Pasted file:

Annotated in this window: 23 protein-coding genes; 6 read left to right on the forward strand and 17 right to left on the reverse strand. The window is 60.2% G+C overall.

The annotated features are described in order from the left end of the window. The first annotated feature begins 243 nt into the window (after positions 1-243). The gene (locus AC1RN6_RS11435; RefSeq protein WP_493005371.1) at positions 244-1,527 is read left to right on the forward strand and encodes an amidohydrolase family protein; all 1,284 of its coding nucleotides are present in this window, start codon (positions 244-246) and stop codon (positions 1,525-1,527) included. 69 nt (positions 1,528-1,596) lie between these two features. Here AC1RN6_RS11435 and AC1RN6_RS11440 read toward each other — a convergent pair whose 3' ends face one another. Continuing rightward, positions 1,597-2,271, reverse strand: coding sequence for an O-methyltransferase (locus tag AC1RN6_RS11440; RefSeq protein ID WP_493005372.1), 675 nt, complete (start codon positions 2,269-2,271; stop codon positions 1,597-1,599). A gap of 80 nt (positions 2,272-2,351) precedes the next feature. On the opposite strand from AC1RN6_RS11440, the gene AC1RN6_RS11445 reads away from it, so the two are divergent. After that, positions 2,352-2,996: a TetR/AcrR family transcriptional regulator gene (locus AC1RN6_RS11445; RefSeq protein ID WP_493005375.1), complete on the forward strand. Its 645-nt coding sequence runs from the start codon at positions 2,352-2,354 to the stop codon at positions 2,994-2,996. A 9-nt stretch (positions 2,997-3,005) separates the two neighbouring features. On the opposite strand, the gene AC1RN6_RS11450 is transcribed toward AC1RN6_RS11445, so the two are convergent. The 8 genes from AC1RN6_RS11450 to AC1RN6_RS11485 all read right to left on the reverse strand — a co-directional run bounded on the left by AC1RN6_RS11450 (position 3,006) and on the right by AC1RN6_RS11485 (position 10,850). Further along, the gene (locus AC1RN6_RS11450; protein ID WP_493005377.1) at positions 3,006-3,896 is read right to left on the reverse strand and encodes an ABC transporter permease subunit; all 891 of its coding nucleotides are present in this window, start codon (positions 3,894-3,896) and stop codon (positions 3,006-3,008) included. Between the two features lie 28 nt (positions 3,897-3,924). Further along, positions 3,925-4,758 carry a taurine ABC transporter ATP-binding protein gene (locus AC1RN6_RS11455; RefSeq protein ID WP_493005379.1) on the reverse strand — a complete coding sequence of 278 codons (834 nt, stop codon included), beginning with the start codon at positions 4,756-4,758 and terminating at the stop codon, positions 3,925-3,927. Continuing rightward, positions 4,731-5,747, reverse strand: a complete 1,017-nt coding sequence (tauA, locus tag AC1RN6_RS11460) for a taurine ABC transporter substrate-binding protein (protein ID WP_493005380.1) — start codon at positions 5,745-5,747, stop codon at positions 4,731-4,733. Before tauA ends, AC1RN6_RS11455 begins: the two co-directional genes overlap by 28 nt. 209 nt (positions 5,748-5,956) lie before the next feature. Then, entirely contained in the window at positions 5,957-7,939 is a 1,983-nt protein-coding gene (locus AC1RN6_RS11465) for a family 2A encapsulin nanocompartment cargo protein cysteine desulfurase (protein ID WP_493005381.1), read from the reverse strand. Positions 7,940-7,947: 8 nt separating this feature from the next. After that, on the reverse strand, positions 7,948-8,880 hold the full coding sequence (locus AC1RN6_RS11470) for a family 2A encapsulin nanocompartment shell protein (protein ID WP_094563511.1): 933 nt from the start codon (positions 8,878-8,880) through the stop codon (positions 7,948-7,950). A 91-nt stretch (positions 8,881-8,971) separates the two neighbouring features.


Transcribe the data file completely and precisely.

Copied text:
Annotated in this window: 23 protein-coding genes; 6 read left to right on the forward strand and 17 right to left on the reverse strand. The window is 60.2% G+C overall.

The annotated features are described in order from the left end of the window. The first annotated feature begins 243 nt into the window (after positions 1-243). The gene (locus AC1RN6_RS11435; RefSeq protein WP_493005371.1) at positions 244-1,527 is read left to right on the forward strand and encodes an amidohydrolase family protein; all 1,284 of its coding nucleotides are present in this window, start codon (positions 244-246) and stop codon (positions 1,525-1,527) included. 69 nt (positions 1,528-1,596) lie between these two features. Here AC1RN6_RS11435 and AC1RN6_RS11440 read toward each other — a convergent pair whose 3' ends face one another. Continuing rightward, positions 1,597-2,271, reverse strand: coding sequence for an O-methyltransferase (locus tag AC1RN6_RS11440; RefSeq protein ID WP_493005372.1), 675 nt, complete (start codon positions 2,269-2,271; stop codon positions 1,597-1,599). A gap of 80 nt (positions 2,272-2,351) precedes the next feature. On the opposite strand from AC1RN6_RS11440, the gene AC1RN6_RS11445 reads away from it, so the two are divergent. After that, positions 2,352-2,996: a TetR/AcrR family transcriptional regulator gene (locus AC1RN6_RS11445; RefSeq protein ID WP_493005375.1), complete on the forward strand. Its 645-nt coding sequence runs from the start codon at positions 2,352-2,354 to the stop codon at positions 2,994-2,996. A 9-nt stretch (positions 2,997-3,005) separates the two neighbouring features. On the opposite strand, the gene AC1RN6_RS11450 is transcribed toward AC1RN6_RS11445, so the two are convergent. The 8 genes from AC1RN6_RS11450 to AC1RN6_RS11485 all read right to left on the reverse strand — a co-directional run bounded on the left by AC1RN6_RS11450 (position 3,006) and on the right by AC1RN6_RS11485 (position 10,850). Further along, the gene (locus AC1RN6_RS11450; protein ID WP_493005377.1) at positions 3,006-3,896 is read right to left on the reverse strand and encodes an ABC transporter permease subunit; all 891 of its coding nucleotides are present in this window, start codon (positions 3,894-3,896) and stop codon (positions 3,006-3,008) included. Between the two features lie 28 nt (positions 3,897-3,924). Further along, positions 3,925-4,758 carry a taurine ABC transporter ATP-binding protein gene (locus AC1RN6_RS11455; RefSeq protein ID WP_493005379.1) on the reverse strand — a complete coding sequence of 278 codons (834 nt, stop codon included), beginning with the start codon at positions 4,756-4,758 and terminating at the stop codon, positions 3,925-3,927. Continuing rightward, positions 4,731-5,747, reverse strand: a complete 1,017-nt coding sequence (tauA, locus tag AC1RN6_RS11460) for a taurine ABC transporter substrate-binding protein (protein ID WP_493005380.1) — start codon at positions 5,745-5,747, stop codon at positions 4,731-4,733. Before tauA ends, AC1RN6_RS11455 begins: the two co-directional genes overlap by 28 nt. 209 nt (positions 5,748-5,956) lie before the next feature. Then, entirely contained in the window at positions 5,957-7,939 is a 1,983-nt protein-coding gene (locus AC1RN6_RS11465) for a family 2A encapsulin nanocompartment cargo protein cysteine desulfurase (protein ID WP_493005381.1), read from the reverse strand. Positions 7,940-7,947: 8 nt separating this feature from the next. After that, on the reverse strand, positions 7,948-8,880 hold the full coding sequence (locus AC1RN6_RS11470) for a family 2A encapsulin nanocompartment shell protein (protein ID WP_094563511.1): 933 nt from the start codon (positions 8,878-8,880) through the stop codon (positions 7,948-7,950). A 91-nt stretch (positions 8,881-8,971) separates the two neighbouring features.